These were the preconditions for Viktor Orban’s takeover of Hungary’s new democracy seven years after it joined the European Union and a decade after it became a member of NATO. Orban’s politics are based on propaganda about real and imagined external threats in addition to a program of accusation and attack on liberal fundamentals.
First in the line of fire was the media. Orban’s government drastically reduced the public’s sources of unbiased information and independent analysis through a combination of political and financial pressure, regulation, censorship, and disin- formation. Next came the judiciary. The prime minister weakened the rule of law by stacking Hungary’s Constitutional Court with allies, limiting the court’s juris- diction, and forcing the early retirement of judges.
Then he went after civil society, branding organizations that receive funding from abroad as “foreign agents,” investigating groups critical of the government, and attacking the academic freedom of universities. During the 2018 campaign, the prime minister deployed a massive disinformation campaign to relentlessly smear the 87-year-old Hungarian-American philanthropist and democracy propo- nent George Soros: billboards, TV, radio, and print media ran ads painting Soros as a threat to Christian civilization. Orban’s effort to shape public opinion reached even into school textbooks, where Hungarian children were told that the prime minister was protecting them from refugees.
The Vulnerabilities of Illiberal Democracy
It remains unclear what the Hungarian Prime Minister’s renewed mandate will empower him to do next. But despite the Orban model’s recent apparent success, it is important to note that this style of illiberal governance also has some major weaknesses. An area of particularly acute vulnerability is corruption. Illiberal regimes breed oligarchs who drain public resources, destroy competition, and stir up populist discontent. This can lead to political backlash—last year, 250,000 people in Hungary protested the government’s bid to host the 2024 Olympics because of the bid’s perceived susceptibility to corruption and cronyism. The regime eventually abandoned the bid. In March 2017, 500,000 people took to the streets in Romania to protest a new law weakening anti-corruption standards. The law was scrapped. In Russia, the domestic economy has been weakened by the corrupt oligarchic system of the Putin era. And in China, commentators say that President Xi Jinping’s anti-corruption campaign against his rivals informed his decision to abolish presidential term limits so that he would never be threatened by rivals.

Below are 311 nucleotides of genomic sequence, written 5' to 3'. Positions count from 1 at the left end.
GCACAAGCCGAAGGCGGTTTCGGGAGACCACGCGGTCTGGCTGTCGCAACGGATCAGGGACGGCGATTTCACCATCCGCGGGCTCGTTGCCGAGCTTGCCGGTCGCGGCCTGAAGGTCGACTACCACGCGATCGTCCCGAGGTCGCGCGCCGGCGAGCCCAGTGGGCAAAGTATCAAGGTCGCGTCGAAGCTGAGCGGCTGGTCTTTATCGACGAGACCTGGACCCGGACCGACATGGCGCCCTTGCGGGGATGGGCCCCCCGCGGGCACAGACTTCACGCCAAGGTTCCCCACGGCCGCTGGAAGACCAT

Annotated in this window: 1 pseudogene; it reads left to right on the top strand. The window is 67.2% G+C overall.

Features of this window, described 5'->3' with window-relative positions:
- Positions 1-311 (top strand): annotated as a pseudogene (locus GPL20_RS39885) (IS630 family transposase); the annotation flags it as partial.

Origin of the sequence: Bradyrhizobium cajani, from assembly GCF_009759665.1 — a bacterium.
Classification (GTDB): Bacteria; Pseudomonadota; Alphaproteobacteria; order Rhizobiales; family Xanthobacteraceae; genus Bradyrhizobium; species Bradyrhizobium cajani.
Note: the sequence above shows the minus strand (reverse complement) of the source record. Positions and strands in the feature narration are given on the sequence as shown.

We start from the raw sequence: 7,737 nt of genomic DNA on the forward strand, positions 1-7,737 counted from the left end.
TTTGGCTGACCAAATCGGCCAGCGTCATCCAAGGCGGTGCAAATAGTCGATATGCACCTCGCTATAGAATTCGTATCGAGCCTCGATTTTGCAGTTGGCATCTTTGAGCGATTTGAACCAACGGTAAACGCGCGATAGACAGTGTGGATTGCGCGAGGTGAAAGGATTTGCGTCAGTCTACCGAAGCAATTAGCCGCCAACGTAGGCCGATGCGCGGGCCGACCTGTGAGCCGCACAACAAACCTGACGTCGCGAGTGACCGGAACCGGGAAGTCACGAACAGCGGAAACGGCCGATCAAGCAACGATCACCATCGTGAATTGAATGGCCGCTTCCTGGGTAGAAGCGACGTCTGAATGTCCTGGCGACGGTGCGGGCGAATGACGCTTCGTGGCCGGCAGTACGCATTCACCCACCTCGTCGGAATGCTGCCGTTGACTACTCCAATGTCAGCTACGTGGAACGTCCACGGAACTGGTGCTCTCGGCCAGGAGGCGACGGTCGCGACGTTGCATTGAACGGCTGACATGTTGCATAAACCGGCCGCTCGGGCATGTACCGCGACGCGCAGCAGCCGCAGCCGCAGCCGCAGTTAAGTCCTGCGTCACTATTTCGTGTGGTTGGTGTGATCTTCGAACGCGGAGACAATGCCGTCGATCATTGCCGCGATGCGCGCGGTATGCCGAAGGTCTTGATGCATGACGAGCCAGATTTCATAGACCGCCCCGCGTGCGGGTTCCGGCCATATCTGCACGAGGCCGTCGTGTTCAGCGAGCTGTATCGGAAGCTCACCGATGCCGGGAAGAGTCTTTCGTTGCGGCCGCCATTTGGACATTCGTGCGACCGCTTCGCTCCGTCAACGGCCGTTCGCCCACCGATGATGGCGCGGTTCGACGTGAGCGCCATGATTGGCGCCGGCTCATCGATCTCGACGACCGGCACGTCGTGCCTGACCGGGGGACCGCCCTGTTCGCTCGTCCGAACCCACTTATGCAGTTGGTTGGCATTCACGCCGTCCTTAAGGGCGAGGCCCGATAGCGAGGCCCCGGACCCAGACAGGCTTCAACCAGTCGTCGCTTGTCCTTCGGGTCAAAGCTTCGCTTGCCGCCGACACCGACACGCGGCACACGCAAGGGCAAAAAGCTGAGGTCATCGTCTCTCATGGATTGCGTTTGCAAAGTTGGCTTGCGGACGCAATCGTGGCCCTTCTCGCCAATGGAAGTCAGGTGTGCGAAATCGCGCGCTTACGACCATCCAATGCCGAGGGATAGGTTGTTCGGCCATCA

Another weakness of illiberal governance is that civil society can seep through the cracks and find new ways to push back, especially in the digital sphere. Autocratic regimes can control traditional media, but the control of digital narratives is more difficult. In Hungary, more than 100,000 people took to the streets in 2014 after the regime announced that it would tax citizens for using the internet. The government had to back down. And earlier this year in Slovakia, the murder of a young investigative journalist who was writing about corruption lit up social media and sparked huge protests that forced the resignation of the prime minister.
How great is the danger that liberal democracy will be overwhelmed by illiberal regimes and movements? The evidence is mixed. The elections last year in France, Germany, and the Netherlands—and the U.S. off-season elections in Alabama, Pennsylvania, and Virginia—suggested that it remains possible for liberal candi- dates to defeat illiberal challengers, a proposition that will be tested in the 2018 U.S. mid-term elections. But the election of anti-pluralist leaders in Austria and Italy, and the political morass in the UK after Brexit are clear signs of the danger that lies ahead. Russia’s attempts to influence American and European elections and the role digital technologies can play in countering and challenging disinfor- mation attacks by illiberal regimes—a core focus of this special issue of the Journal of International Affairs—are wildcards with unpredictable consequences. And, of course, the 2016 U.S. presidential election and the current state of American poli- tics are cause for alarm.
The Resilience of Liberal Democracy in the United States
There are eerie parallels between the anti-democratic tactics of Orban, Putin, and Trump: attacks on the media and the courts, stigmatization of migrants and refugees, stimulation of racism and hate crimes, and assault on facts and truth. Above all, illiberal regimes have used fear and insecurity as the primary instruments for their brand of governance.
Two preconditions for an illiberal regime to exist are present in the United States following the 2016 election: a political climate conducive to disinformation and a leader who uses disinformation to govern. During his first eighteen months in office, President Trump has labeled journalists “enemies of the people” and assaulted the mainstream media as purveyors of “fake news.” He has questioned the integrity of judges, undermined civil society by making baseless claims of massive voter fraud, and attacked the opposition by supporting the gerryman- dering of election districts. Beyond the technical and legal questions of obstruction and collusion that Special Counsel Robert Mueller has been tasked with investi- gating, Trump has abused the power of his office by attempting to terminate the investigation of Russia’s role and his own possible collusion in spreading disinfor- mation during the election.